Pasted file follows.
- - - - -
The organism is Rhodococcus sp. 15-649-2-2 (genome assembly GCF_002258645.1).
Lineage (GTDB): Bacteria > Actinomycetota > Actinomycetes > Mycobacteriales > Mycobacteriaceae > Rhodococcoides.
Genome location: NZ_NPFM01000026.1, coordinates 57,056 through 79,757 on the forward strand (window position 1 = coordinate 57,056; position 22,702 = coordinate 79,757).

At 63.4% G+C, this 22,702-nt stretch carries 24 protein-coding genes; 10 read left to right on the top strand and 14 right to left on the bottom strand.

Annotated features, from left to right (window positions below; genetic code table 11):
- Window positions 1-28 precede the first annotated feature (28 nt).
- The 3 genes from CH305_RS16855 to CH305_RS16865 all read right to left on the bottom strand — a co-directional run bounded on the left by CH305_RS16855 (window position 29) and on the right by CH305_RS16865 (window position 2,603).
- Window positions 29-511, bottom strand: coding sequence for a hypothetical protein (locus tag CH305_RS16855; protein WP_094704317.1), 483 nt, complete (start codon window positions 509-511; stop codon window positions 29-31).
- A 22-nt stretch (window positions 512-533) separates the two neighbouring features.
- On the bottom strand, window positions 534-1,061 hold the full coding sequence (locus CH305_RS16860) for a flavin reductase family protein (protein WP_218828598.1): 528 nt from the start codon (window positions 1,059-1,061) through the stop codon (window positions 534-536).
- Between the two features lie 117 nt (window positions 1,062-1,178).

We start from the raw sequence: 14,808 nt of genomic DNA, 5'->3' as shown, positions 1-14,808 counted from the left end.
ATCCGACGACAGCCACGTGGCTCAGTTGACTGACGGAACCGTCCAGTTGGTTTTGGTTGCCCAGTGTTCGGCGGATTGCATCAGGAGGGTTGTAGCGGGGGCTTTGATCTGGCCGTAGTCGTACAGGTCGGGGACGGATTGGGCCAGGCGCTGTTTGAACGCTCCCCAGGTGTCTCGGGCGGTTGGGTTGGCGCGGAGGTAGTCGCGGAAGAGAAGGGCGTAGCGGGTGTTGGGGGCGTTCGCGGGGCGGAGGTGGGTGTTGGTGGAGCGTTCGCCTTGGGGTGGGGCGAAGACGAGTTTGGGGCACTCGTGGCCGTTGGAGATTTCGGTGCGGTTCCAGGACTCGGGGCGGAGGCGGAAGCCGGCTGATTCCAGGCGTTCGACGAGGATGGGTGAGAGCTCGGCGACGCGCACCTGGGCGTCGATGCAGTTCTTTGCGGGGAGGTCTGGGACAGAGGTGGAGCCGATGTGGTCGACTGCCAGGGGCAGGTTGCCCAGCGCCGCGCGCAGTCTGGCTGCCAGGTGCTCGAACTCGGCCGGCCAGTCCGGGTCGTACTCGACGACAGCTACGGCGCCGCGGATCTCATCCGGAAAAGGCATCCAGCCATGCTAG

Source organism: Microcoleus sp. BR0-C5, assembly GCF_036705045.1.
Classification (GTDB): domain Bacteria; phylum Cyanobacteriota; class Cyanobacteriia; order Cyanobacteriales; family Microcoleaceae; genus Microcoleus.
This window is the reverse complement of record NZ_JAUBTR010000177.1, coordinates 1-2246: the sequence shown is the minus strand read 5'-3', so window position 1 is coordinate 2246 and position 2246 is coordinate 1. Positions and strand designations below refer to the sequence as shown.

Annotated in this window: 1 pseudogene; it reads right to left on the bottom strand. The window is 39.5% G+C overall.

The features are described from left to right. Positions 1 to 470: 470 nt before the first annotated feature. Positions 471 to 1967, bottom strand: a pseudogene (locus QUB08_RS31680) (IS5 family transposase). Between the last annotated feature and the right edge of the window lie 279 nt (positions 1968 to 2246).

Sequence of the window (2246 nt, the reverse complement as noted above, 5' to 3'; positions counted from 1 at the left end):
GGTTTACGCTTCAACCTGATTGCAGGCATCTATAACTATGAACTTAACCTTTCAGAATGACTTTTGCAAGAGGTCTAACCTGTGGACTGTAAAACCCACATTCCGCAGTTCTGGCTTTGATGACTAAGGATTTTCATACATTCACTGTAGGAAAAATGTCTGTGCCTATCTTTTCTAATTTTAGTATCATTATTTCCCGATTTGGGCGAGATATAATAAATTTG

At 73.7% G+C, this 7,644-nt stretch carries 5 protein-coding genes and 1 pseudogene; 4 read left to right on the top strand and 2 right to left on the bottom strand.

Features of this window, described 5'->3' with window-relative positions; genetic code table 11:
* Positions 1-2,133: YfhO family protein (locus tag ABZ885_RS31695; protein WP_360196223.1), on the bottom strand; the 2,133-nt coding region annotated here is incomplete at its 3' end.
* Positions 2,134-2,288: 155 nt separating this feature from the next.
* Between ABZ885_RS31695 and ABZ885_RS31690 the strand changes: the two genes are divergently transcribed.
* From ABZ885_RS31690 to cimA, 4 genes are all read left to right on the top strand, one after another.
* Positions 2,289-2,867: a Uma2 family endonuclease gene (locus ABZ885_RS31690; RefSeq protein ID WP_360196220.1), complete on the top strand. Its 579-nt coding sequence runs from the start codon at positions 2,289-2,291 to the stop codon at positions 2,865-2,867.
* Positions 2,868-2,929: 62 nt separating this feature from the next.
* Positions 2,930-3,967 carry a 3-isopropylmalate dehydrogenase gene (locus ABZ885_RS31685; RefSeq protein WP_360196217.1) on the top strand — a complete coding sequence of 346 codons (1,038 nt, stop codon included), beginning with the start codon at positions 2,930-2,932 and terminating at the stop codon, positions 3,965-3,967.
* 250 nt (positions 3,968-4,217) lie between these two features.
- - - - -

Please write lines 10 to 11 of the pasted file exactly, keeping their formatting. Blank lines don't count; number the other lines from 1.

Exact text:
- On the bottom strand, window positions 534-1,061 hold the full coding sequence (locus CH305_RS16860) for a flavin reductase family protein (protein WP_218828598.1): 528 nt from the start codon (window positions 1,059-1,061) through the stop codon (window positions 534-536).
- Between the two features lie 117 nt (window positions 1,062-1,178).